The result of these manufacturing innovations was a markedly smaller, lightweight, efficient and inexpensive V-8 with a very high rev rate and excellent heat tolerance. The 265-cubic-inch-displacement block weighed nearly 40 pounds less that the tried and true "Stovebolt Six" and generated up to 57 more horses-162 at 4,400 rpm, or 180hp at 4,6000 rpm with used with an optional four-barrel Rochester carburetor. The straight six block wasn't abandoned altogether. For the traditionalist or economy-minded, there were two 235ci, six-cylinder "Blue Flame Specials" rated at 123 and 136 gross horsepower, respectively.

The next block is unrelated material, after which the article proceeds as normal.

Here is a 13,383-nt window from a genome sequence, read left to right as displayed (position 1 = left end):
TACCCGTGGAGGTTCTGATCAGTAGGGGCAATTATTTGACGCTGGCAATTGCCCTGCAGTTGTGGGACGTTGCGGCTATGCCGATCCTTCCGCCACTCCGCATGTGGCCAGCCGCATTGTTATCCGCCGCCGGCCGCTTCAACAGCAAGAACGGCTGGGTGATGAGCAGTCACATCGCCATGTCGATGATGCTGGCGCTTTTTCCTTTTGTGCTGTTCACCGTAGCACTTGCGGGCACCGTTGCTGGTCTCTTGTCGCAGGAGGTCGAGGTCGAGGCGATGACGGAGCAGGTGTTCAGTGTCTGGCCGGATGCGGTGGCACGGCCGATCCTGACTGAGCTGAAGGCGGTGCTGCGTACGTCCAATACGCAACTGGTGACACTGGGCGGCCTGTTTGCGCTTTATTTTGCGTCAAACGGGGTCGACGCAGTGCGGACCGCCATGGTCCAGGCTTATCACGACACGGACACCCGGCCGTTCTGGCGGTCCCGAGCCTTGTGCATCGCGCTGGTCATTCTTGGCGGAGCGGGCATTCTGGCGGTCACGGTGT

However, the small block V-8, dubbed the "Turbo-Fire," would be Chevrolet's power plant for the next three model years, eventually achieving a fuel-injected 283hp at 6,200 rpm two years later. More importantly, it would become Chevy's mainstay for the next two decades (eventually reaching over 370hp) and the prototype for the next generation of engines.

 

Innovation also was applied to the frame and chassis. From the sheet-metal stamping group came the notion of pressing steel tubing into a fully-boxed, tubular frame that cut production costs; was 50 percent lighter; appreciably stronger and 18 percent more rigid that previous models, and provided greater bending and twisting resistance. The reworked frame was mated to an underbody that also was re-engineered for stiffness.